A magical little fairy village tucked away in the woods by the Vedder River and lovingly hand-crafted by a group of children was demolished twice in less than a week.
On June 16, what was once an enchanting wooded area filled with dozens of miniature colourful houses, fairy figurines, hand-painted rocks and ceramic animals was now a forest floor scattered with pieces of broken wood and smashed creations.
It was built by the children, parents and grandparents of River’s Edge — a neighbourhood along the Vedder River near Peach Road.
“It’s really sad. I can’t believe kids would do that kind of thing, I can’t believe they’d wreck it,” says Sherry Stewart.
“It was such a fun little spot,” adds fellow neighbour Sheryl Tyson, standing in the empty fairy village. “It’s vandalizing things meant for a little child and throwing away little kids’ creations.”
Stewart started the fairy village at River’s Edge in December 2016 with her grandson Zack Lamoureux who was about four years old at the time.
“I was pretty sad,” said Zack when he heard about the destruction.
It happened on Father’s Day. One neighbour witnessed the destruction firsthand. They saw a group of teens, one who was smashing a house and three others who were standing around laughing. The neighbour confronted them but the teens denied doing any damage. Soon after, a security guard made his way over but no one was caught.
|Sheryl Tyson holds a broken fairy wing. (Jenna Hauck/ The Progress)|
Tyson and her nine-year-old son Ryan went to have a look two days later.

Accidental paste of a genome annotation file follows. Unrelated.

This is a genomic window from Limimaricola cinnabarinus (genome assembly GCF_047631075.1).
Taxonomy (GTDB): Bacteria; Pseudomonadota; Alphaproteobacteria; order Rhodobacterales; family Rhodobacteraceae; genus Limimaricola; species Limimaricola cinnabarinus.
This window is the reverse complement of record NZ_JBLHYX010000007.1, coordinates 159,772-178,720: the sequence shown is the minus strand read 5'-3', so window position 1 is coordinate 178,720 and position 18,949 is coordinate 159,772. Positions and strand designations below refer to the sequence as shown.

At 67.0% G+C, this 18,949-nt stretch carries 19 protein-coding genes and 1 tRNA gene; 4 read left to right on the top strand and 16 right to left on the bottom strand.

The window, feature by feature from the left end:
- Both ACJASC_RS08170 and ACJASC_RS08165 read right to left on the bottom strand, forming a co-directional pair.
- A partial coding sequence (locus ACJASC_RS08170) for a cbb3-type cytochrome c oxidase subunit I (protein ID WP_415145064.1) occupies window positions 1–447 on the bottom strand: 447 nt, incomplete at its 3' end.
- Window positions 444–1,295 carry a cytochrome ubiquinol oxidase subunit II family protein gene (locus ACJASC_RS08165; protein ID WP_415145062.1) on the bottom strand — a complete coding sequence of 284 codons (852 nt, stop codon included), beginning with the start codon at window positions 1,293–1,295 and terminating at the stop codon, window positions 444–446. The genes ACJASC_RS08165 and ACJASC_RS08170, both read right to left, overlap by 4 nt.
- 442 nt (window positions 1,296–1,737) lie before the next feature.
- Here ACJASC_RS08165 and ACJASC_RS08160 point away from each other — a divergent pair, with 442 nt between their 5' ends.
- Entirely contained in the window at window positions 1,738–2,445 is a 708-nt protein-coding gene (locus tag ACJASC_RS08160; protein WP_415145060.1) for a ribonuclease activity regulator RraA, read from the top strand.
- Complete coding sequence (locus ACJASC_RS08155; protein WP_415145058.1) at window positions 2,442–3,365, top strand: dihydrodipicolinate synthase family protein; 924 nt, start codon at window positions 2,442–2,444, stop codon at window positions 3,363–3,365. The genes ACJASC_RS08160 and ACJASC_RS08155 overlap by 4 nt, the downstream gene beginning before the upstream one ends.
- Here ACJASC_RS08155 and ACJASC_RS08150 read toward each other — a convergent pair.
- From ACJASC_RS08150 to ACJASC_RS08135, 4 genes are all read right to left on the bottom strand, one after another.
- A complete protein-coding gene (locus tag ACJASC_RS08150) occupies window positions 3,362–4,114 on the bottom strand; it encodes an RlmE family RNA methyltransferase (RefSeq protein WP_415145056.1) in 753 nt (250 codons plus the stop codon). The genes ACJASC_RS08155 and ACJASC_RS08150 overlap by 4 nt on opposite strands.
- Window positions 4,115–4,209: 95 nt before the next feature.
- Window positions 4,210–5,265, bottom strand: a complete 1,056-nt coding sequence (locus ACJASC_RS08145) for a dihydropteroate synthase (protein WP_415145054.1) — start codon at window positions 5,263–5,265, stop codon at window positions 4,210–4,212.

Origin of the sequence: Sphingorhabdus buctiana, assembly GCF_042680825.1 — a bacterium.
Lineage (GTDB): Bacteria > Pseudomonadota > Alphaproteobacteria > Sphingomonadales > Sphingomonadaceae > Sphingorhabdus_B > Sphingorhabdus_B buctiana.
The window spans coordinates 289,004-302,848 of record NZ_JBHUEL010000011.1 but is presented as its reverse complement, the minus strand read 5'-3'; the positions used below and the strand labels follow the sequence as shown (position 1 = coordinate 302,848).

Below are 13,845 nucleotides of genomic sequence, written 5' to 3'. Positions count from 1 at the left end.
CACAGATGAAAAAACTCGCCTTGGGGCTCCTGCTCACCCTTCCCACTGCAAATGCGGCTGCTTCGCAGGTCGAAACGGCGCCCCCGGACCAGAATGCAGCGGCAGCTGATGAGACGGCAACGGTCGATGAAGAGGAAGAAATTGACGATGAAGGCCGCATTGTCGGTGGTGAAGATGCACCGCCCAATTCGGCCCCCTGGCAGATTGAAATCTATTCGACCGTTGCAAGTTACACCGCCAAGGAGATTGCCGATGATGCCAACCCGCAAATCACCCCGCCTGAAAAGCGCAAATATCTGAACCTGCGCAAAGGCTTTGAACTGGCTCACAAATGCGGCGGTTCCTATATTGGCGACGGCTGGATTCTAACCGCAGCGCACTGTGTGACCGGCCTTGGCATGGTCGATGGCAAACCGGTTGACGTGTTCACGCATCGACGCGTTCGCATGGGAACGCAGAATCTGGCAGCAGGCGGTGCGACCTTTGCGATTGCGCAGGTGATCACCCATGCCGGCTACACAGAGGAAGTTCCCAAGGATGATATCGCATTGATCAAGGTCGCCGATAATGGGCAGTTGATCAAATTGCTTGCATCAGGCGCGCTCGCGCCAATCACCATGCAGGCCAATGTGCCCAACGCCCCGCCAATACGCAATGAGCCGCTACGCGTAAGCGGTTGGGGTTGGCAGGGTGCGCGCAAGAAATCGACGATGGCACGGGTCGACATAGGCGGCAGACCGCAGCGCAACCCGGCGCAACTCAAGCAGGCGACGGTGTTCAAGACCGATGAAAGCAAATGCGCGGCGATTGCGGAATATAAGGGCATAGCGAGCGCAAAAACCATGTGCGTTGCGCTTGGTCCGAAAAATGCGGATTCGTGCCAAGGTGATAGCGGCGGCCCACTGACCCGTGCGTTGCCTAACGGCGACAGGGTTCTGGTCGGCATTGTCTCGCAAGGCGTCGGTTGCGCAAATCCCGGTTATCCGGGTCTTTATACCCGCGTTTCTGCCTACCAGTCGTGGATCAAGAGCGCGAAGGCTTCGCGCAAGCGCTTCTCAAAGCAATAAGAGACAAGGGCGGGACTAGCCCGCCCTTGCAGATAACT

“We could fix that… that’s really all I thought,” said Ryan.
And so they did. The two of them began to putting the houses back together, fixing what they could without glue or nails. They had plans to return with supplies to repair more houses, but by Friday (June 21) everything was completely gone.
Tyson put a call out to the City of Chilliwack to see if they knew what had happened. She was told the city had cleaned up the fairy village after security contacted them when the little village was destroyed a second time.
“Griffin Security said that there was nothing salvageable,” said Tyson.
The fairy village began more than two years ago by Stewart and her grandson after they found an opening in a trail leading to the river and wanted to add something to it to make other people happy. The two tucked a few houses made from recycled pop bottles, sticks and moss into the trees and hung a sign reading “Fairies Welcome at River’s Edge” from a branch.
Soon, other neighbourhood children got wind of the project and started adding their own hand-made houses to it.
“By the end of spring break , it just exploded,” said Stewart.
Over the years kids continued to add to it and many neighbours would fix up houses that got wrecked in windstorms or damaged by rain.
Now the neighbours of River’s Edge are rallying together to build a new fairy village. They’re not yet sure if they should rebuild in the same spot or find a new location where everyone can see it better.
Both Ryan and Zack are on board with rebuilding the fairy village. Ryan says he knows other children do enjoy it.
“If no one enjoyed it, I wouldn’t rebuilt it,” said Ryan.